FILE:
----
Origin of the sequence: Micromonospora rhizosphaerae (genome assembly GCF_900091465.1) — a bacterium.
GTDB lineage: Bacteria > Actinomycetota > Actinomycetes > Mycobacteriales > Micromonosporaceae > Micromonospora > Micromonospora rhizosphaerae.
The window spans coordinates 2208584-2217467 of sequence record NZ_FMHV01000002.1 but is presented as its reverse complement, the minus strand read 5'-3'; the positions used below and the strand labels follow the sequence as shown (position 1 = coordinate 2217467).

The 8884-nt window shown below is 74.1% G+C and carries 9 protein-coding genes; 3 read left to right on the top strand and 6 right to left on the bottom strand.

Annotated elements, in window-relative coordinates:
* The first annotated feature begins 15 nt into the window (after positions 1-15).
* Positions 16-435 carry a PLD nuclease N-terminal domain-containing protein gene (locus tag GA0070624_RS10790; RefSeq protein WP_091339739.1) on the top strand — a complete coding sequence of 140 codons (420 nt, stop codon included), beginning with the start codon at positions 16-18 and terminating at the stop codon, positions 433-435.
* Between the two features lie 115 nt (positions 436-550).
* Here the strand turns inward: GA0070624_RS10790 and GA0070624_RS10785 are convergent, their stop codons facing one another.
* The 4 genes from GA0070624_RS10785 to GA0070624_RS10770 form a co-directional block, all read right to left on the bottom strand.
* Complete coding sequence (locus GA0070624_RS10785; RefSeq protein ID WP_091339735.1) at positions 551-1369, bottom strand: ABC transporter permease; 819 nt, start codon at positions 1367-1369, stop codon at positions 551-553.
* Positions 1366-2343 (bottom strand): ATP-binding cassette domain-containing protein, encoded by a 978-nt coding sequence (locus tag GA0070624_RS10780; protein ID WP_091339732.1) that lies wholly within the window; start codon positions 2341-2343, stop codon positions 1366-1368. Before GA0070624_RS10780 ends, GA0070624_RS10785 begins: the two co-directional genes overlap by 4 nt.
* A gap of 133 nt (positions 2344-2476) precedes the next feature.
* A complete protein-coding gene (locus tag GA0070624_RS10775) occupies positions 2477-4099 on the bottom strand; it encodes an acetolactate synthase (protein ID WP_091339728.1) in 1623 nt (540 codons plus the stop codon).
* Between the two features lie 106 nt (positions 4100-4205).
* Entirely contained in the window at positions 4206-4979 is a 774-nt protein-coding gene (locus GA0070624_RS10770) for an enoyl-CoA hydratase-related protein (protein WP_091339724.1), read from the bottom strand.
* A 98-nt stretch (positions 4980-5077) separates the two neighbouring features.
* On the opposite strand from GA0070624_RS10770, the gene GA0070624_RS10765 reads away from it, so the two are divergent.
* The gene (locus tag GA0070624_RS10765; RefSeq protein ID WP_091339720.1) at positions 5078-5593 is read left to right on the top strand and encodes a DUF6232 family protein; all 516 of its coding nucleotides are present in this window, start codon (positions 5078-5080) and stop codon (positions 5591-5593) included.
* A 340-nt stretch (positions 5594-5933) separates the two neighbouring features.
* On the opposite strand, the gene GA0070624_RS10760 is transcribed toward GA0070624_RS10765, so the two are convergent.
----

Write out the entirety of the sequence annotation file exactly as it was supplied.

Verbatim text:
Origin of the sequence: Micromonospora rhizosphaerae (genome assembly GCF_900091465.1) — a bacterium.
GTDB lineage: Bacteria > Actinomycetota > Actinomycetes > Mycobacteriales > Micromonosporaceae > Micromonospora > Micromonospora rhizosphaerae.
The window spans coordinates 2208584-2217467 of sequence record NZ_FMHV01000002.1 but is presented as its reverse complement, the minus strand read 5'-3'; the positions used below and the strand labels follow the sequence as shown (position 1 = coordinate 2217467).

The 8884-nt window shown below is 74.1% G+C and carries 9 protein-coding genes; 3 read left to right on the top strand and 6 right to left on the bottom strand.

Annotated elements, in window-relative coordinates:
* The first annotated feature begins 15 nt into the window (after positions 1-15).
* Positions 16-435 carry a PLD nuclease N-terminal domain-containing protein gene (locus tag GA0070624_RS10790; RefSeq protein WP_091339739.1) on the top strand — a complete coding sequence of 140 codons (420 nt, stop codon included), beginning with the start codon at positions 16-18 and terminating at the stop codon, positions 433-435.
* Between the two features lie 115 nt (positions 436-550).
* Here the strand turns inward: GA0070624_RS10790 and GA0070624_RS10785 are convergent, their stop codons facing one another.
* The 4 genes from GA0070624_RS10785 to GA0070624_RS10770 form a co-directional block, all read right to left on the bottom strand.
* Complete coding sequence (locus GA0070624_RS10785; RefSeq protein ID WP_091339735.1) at positions 551-1369, bottom strand: ABC transporter permease; 819 nt, start codon at positions 1367-1369, stop codon at positions 551-553.
* Positions 1366-2343 (bottom strand): ATP-binding cassette domain-containing protein, encoded by a 978-nt coding sequence (locus tag GA0070624_RS10780; protein ID WP_091339732.1) that lies wholly within the window; start codon positions 2341-2343, stop codon positions 1366-1368. Before GA0070624_RS10780 ends, GA0070624_RS10785 begins: the two co-directional genes overlap by 4 nt.
* A gap of 133 nt (positions 2344-2476) precedes the next feature.
* A complete protein-coding gene (locus tag GA0070624_RS10775) occupies positions 2477-4099 on the bottom strand; it encodes an acetolactate synthase (protein ID WP_091339728.1) in 1623 nt (540 codons plus the stop codon).
* Between the two features lie 106 nt (positions 4100-4205).
* Entirely contained in the window at positions 4206-4979 is a 774-nt protein-coding gene (locus GA0070624_RS10770) for an enoyl-CoA hydratase-related protein (protein WP_091339724.1), read from the bottom strand.
* A 98-nt stretch (positions 4980-5077) separates the two neighbouring features.
* On the opposite strand from GA0070624_RS10770, the gene GA0070624_RS10765 reads away from it, so the two are divergent.
* The gene (locus tag GA0070624_RS10765; RefSeq protein ID WP_091339720.1) at positions 5078-5593 is read left to right on the top strand and encodes a DUF6232 family protein; all 516 of its coding nucleotides are present in this window, start codon (positions 5078-5080) and stop codon (positions 5591-5593) included.
* A 340-nt stretch (positions 5594-5933) separates the two neighbouring features.
* On the opposite strand, the gene GA0070624_RS10760 is transcribed toward GA0070624_RS10765, so the two are convergent.